A database owned by TrueDialog storing millions of SMS
text messages in plain text was found online, accessible to anyone and
unprotected by passwords.
The data in the rogue database was found accessible
online by vpnMentor security researchers Noam Rotem and Ran Locar. The millions
of SMS messages included university finance applications, discount codes,
usernames, passwords, and two-factor authentication numbers.
TrueDialog, based in Austin, Texas, collaborates with
almost 1,000 network operators to send bulk SMS messages, from small and large
businesses to users from all over the world.
When the researchers found the database, it was holding
about 604 GB of data, with over 1 billion private entries. It was hosted on
Microsoft Azure and ran on the Oracle Marketing Cloud, in the US. The fact that
it was all stored in plain text immediately drew the researchers’ attention.
All of TrueDialog’s client base was exposed, including their customers and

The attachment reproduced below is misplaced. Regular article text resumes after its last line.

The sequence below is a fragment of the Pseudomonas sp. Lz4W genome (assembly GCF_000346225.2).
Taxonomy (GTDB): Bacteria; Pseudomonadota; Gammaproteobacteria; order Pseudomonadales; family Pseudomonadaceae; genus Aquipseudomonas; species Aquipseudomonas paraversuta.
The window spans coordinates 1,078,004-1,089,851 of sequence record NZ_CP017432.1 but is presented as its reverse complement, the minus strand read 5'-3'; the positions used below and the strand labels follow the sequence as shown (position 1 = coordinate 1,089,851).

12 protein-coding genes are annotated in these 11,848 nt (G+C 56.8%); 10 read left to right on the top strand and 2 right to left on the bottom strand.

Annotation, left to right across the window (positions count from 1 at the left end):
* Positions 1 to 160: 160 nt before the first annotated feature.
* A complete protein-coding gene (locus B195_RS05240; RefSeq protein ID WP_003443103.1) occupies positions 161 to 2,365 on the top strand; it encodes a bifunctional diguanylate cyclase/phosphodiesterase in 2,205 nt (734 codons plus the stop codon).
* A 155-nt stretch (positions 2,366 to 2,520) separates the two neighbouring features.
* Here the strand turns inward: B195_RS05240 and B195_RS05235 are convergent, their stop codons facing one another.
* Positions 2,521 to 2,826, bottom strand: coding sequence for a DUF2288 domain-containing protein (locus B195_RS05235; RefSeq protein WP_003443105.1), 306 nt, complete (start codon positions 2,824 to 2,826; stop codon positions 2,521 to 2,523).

“There is also a significant impact for TrueDialog
themselves, not including how this will negatively affect their reputation.
Their competitors could have gotten a look into their backend and seen how the
company is run from within,” said
vpnMentor’s researchers. “This would have given them a way to copy, or improve
upon, the business model that has brought TrueDialog success. And now that
TrueDialog failed at keeping its customer database safe, its competitors can
also take advantage of the bad publicity the brand is going to receive, and
even take over their customers.”
While leaving names and phone numbers in the open is a
big problem, the issue surrounding this leak is much more extensive. The emails
can be used in targeted phishing scams, people are now susceptible to SIM-jacking,
and other accounts from various other services are exposed as well. And that’s
not even acknowledging how competitors could use this wealth of data.
According to TechCrunch,
the owners pulled the database offline as soon as they found out but failed to
communicate any other subsequent measures. At the very least, all of the people
targeted by SMSs from them should be notified that their private information is
now in the open. Also, the companies that used TrueDialog’s services should be
made aware of the breach.
This is the second major incident in less than a week
involving a massive database full of private information left out in the open.
Personal data for 1.2 billion people was
discovered in an open Elasticsearch mystery server, most likely originating
from People Data Labs (PDL).